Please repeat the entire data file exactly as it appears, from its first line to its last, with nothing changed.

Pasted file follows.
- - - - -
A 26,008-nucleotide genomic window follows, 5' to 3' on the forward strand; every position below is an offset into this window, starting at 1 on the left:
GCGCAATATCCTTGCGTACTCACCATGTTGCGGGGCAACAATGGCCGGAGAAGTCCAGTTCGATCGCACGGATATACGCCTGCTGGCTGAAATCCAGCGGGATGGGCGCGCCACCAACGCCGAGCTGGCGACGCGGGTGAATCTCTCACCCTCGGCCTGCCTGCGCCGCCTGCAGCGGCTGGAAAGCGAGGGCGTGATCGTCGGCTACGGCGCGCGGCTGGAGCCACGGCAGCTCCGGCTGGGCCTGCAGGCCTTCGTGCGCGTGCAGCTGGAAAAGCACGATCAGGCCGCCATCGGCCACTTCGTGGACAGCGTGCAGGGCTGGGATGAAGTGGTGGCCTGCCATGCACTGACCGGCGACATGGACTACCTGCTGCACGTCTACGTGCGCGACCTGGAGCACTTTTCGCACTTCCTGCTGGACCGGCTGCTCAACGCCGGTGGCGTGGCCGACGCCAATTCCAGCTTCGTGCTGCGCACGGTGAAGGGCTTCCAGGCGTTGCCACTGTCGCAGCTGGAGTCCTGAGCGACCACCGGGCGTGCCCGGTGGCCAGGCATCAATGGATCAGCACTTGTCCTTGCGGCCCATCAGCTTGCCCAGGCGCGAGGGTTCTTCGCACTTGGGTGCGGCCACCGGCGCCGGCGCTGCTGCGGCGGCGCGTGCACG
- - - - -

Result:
A 26,008-nucleotide genomic window follows, 5' to 3' on the forward strand; every position below is an offset into this window, starting at 1 on the left:
GCGCAATATCCTTGCGTACTCACCATGTTGCGGGGCAACAATGGCCGGAGAAGTCCAGTTCGATCGCACGGATATACGCCTGCTGGCTGAAATCCAGCGGGATGGGCGCGCCACCAACGCCGAGCTGGCGACGCGGGTGAATCTCTCACCCTCGGCCTGCCTGCGCCGCCTGCAGCGGCTGGAAAGCGAGGGCGTGATCGTCGGCTACGGCGCGCGGCTGGAGCCACGGCAGCTCCGGCTGGGCCTGCAGGCCTTCGTGCGCGTGCAGCTGGAAAAGCACGATCAGGCCGCCATCGGCCACTTCGTGGACAGCGTGCAGGGCTGGGATGAAGTGGTGGCCTGCCATGCACTGACCGGCGACATGGACTACCTGCTGCACGTCTACGTGCGCGACCTGGAGCACTTTTCGCACTTCCTGCTGGACCGGCTGCTCAACGCCGGTGGCGTGGCCGACGCCAATTCCAGCTTCGTGCTGCGCACGGTGAAGGGCTTCCAGGCGTTGCCACTGTCGCAGCTGGAGTCCTGAGCGACCACCGGGCGTGCCCGGTGGCCAGGCATCAATGGATCAGCACTTGTCCTTGCGGCCCATCAGCTTGCCCAGGCGCGAGGGTTCTTCGCACTTGGGTGCGGCCACCGGCGCCGGCGCTGCTGCGGCGGCGCGTGCACG